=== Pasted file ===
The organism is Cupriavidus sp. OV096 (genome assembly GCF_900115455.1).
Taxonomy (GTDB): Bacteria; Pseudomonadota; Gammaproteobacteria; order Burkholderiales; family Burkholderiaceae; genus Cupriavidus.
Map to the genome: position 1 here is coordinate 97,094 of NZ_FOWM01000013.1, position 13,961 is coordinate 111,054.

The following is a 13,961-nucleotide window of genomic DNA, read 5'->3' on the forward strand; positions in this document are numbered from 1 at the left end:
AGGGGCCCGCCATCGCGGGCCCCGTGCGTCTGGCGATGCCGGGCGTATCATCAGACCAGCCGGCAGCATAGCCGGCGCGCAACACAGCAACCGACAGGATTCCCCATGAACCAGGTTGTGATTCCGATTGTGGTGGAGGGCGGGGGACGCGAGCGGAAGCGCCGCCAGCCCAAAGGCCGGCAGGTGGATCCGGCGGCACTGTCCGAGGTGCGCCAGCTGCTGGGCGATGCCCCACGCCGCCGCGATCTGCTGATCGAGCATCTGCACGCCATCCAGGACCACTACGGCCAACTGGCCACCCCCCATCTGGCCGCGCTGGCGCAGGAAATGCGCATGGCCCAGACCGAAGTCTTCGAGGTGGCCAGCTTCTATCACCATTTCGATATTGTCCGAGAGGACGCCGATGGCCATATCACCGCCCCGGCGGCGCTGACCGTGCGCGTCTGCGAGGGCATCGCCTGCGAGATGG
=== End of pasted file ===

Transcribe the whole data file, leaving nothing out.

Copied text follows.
The organism is Cupriavidus sp. OV096 (genome assembly GCF_900115455.1).
Taxonomy (GTDB): Bacteria; Pseudomonadota; Gammaproteobacteria; order Burkholderiales; family Burkholderiaceae; genus Cupriavidus.
Map to the genome: position 1 here is coordinate 97,094 of NZ_FOWM01000013.1, position 13,961 is coordinate 111,054.

The following is a 13,961-nucleotide window of genomic DNA, read 5'->3' on the forward strand; positions in this document are numbered from 1 at the left end:
AGGGGCCCGCCATCGCGGGCCCCGTGCGTCTGGCGATGCCGGGCGTATCATCAGACCAGCCGGCAGCATAGCCGGCGCGCAACACAGCAACCGACAGGATTCCCCATGAACCAGGTTGTGATTCCGATTGTGGTGGAGGGCGGGGGACGCGAGCGGAAGCGCCGCCAGCCCAAAGGCCGGCAGGTGGATCCGGCGGCACTGTCCGAGGTGCGCCAGCTGCTGGGCGATGCCCCACGCCGCCGCGATCTGCTGATCGAGCATCTGCACGCCATCCAGGACCACTACGGCCAACTGGCCACCCCCCATCTGGCCGCGCTGGCGCAGGAAATGCGCATGGCCCAGACCGAAGTCTTCGAGGTGGCCAGCTTCTATCACCATTTCGATATTGTCCGAGAGGACGCCGATGGCCATATCACCGCCCCGGCGGCGCTGACCGTGCGCGTCTGCGAGGGCATCGCCTGCGAGATGG